Optimising MR perfusion imaging: comparison of different software-based approaches in acute ischaemic stroke
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Perfusion imaging (PI) is susceptible to confounding factors such as motion artefacts as well as delay and dispersion (D/D). We evaluate the influence of different post-processing algorithms on hypoperfusion assessment in PI analysis software packages to improve the clinical accuracy of stroke PI.
Fifty patients with acute ischaemic stroke underwent MRI imaging in the first 24 h after onset. Diverging approaches to motion and D/D correction were applied. The calculated MTT and CBF perfusion maps were assessed by volumetry of lesions and tested for agreement with a standard approach and with the final lesion volume (FLV) on day 6 in patients with persisting vessel occlusion.
MTT map lesion volumes were significantly smaller throughout the software packages with correction of motion and D/D when compared to the commonly used approach with no correction (p = 0.001–0.022). Volumes on CBF maps did not differ significantly (p = 0.207–0.925). All packages with advanced post-processing algorithms showed a high level of agreement with FLV (ICC = 0.704–0.879).
Correction of D/D had a significant influence on estimated lesion volumes and leads to significantly smaller lesion volumes on MTT maps. This may improve patient selection.
• Assessment on hypoperfusion using advanced post-processing with correction for motion and D/D.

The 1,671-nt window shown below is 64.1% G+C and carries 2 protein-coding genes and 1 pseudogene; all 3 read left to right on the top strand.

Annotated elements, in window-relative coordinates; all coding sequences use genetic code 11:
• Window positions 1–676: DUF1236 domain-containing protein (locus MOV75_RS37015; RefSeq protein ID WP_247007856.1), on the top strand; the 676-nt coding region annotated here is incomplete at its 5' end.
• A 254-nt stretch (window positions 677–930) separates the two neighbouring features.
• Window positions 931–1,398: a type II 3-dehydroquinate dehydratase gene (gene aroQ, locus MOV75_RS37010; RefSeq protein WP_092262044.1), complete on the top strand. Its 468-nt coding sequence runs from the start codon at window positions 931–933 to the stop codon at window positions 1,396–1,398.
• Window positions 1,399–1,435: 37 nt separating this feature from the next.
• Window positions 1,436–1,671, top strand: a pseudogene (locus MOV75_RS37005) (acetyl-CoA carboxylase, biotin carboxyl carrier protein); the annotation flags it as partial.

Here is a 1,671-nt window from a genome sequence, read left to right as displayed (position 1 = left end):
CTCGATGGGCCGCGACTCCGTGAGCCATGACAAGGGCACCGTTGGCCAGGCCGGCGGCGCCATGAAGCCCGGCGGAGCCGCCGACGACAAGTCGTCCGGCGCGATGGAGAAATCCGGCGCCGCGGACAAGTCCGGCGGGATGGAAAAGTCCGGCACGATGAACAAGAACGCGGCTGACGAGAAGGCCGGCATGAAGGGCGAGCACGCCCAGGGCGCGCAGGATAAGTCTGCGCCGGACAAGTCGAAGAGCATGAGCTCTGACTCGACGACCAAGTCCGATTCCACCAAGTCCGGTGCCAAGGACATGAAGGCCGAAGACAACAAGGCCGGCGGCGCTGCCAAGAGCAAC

• CBF appears to be more robust regarding differences in post-processing.
• Tissue at risk is estimated more accurately by correcting software algorithms.
• Advanced post-processing algorithms show a higher agreement with the final lesion volume.
KeywordsMRI Perfusion Stroke Software Image processing
arterial input function
cerebral blood flow
singular value decomposition with a block-circulant matrix
delay and dispersion
final lesion volume
intraclass correlation coefficient
mean transit time
singular value decomposition
standard truncated singular value decomposition
The scientific guarantor of this publication is PD Dr. Jochen Fiebach. Jochen B. Fiebach reports receiving consulting, lecture and advisory board fees from BMS, Siemens, Perceptive, Synarc, BioImaging Technologies, Novartis, Wyeth, Pfizer, Boehringer Ingelheim, Lundbeck and Sygnis. This study received funding from the Federal Ministry of Education and Research via the Center for Stroke Research Berlin grant (01EO0801 and 01EO01301). One of the authors has significant statistical expertise. Institutional Review Board approval was obtained. Written informed consent was obtained from all subjects (patients) in this study. Methodology: prospective and retrospective, observational, performed at one institution. Parts of this study are included in the medical thesis of Lars-Arne Schaafs.
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